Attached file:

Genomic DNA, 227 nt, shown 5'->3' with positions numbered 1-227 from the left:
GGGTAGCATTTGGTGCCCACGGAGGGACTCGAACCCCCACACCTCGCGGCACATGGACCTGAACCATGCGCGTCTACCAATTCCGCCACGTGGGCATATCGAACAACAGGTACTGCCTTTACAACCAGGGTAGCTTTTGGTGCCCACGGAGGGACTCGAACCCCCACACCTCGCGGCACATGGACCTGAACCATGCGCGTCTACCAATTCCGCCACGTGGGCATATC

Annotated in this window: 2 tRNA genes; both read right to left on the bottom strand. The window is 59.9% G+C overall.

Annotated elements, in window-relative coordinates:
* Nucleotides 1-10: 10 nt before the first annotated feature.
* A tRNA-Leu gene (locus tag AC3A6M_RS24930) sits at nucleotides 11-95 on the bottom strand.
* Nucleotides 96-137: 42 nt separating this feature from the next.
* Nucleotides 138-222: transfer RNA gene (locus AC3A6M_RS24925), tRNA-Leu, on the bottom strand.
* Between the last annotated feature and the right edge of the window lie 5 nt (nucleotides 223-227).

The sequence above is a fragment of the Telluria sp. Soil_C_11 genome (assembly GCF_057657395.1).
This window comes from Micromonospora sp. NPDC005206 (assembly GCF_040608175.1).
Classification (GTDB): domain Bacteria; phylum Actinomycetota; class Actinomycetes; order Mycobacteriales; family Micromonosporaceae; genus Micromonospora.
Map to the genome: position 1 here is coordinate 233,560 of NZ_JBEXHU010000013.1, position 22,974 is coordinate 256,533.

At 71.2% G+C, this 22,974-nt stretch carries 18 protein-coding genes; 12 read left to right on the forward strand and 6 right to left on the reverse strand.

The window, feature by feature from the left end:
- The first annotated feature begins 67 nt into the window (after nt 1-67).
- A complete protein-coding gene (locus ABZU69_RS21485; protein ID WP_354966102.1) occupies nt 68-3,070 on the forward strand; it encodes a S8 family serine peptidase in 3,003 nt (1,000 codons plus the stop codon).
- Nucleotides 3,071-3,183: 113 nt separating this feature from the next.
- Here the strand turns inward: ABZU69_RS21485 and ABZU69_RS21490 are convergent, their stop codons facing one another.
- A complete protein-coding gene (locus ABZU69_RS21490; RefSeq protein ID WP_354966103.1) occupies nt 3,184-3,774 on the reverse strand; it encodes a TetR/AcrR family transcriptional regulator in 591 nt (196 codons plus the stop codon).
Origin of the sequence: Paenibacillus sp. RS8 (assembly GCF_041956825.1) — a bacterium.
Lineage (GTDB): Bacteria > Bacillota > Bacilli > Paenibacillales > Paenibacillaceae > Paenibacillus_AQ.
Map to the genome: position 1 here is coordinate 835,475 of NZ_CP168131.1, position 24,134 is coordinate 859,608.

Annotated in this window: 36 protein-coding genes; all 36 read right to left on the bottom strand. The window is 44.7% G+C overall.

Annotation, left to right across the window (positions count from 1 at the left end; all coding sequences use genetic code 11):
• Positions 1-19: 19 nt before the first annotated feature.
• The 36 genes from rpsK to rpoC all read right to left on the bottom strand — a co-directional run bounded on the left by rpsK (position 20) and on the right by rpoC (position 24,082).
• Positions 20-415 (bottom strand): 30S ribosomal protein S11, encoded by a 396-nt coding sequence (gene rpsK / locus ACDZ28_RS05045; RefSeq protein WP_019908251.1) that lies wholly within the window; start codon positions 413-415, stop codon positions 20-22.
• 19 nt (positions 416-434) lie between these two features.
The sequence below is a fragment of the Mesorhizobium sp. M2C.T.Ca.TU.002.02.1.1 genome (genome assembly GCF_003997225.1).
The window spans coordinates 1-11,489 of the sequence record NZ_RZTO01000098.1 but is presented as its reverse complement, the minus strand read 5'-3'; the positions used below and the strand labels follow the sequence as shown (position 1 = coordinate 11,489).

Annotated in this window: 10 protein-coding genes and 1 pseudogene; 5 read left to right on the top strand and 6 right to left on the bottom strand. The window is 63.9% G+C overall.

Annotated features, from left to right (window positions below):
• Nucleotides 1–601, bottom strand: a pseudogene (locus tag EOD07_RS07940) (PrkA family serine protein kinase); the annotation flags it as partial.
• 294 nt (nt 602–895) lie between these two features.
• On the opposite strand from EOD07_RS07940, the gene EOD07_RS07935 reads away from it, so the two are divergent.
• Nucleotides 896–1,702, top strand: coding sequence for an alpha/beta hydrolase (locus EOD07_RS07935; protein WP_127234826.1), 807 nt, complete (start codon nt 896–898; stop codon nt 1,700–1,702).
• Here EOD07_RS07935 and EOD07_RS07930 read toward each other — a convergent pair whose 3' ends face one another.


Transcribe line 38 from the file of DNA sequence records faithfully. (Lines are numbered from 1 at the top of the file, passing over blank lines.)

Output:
• Here EOD07_RS07935 and EOD07_RS07930 read toward each other — a convergent pair whose 3' ends face one another.